Life in the country often means using cattle guards to keep cattle inside of range land, or out of private property. They are often used at a residence where we want an open road or driveway, but we don’t want cattle wandering off where they shouldn’t be.
If you have ever traveled in open range country, you’ll see these guards across the road. They are good size pipes placed about 8 inches apart for about 3 to 4 feet of the road surface, across the entire width of the roadway, with a 1 foot deep pit below them. They are the cattle equivalent of a tightrope, so cattle won’t cross them, but vehicles can safely travel across them.
These guards work well for cattle, but they also work well for horses. And, horses can be just as much of a nuisance as cattle. I’ve had more than one occasion where horses have wandered onto my land and trampled through the garden – what a mess. They can also be used to keep deer from entering your property as well.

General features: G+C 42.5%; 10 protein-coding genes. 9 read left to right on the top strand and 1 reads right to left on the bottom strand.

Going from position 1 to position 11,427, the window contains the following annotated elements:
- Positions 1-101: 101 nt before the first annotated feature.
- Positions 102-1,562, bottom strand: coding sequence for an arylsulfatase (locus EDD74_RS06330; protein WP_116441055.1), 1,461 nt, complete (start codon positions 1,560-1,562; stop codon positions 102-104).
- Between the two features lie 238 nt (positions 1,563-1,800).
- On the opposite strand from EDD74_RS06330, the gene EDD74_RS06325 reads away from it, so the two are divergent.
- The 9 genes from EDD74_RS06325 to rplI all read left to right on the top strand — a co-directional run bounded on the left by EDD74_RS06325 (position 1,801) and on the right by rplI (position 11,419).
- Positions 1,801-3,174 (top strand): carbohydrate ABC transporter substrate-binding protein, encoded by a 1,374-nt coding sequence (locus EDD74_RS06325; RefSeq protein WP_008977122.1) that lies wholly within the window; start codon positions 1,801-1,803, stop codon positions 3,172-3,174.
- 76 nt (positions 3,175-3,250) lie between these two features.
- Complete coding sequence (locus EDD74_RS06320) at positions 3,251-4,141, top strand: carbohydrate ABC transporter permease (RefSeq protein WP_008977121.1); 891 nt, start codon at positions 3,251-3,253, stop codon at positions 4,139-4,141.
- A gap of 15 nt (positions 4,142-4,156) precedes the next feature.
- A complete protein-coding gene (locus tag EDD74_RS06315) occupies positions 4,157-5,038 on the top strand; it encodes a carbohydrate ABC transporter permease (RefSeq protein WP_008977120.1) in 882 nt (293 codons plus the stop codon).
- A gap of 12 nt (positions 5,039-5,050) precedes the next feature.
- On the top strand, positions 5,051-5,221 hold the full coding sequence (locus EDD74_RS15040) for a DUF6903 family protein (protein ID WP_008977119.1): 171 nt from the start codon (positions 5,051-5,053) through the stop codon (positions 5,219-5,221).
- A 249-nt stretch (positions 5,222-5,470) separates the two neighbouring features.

You can build do-it-yourself cattle guards or simply pass the word that you’re interested in getting one. Friends, neighbors and the local salvage company might just come up with one for you to help fend off deer, cattle, horses and other livestock that may be found wandering your neighborhood.
Whether you live in a “fence in” or “fence out” state, cattle guards can be a useful addition to the entrance of your property. They are especially useful for homesteaders that don’t have large livestock, but who have neighbors with livestock that occasionally go for a stroll.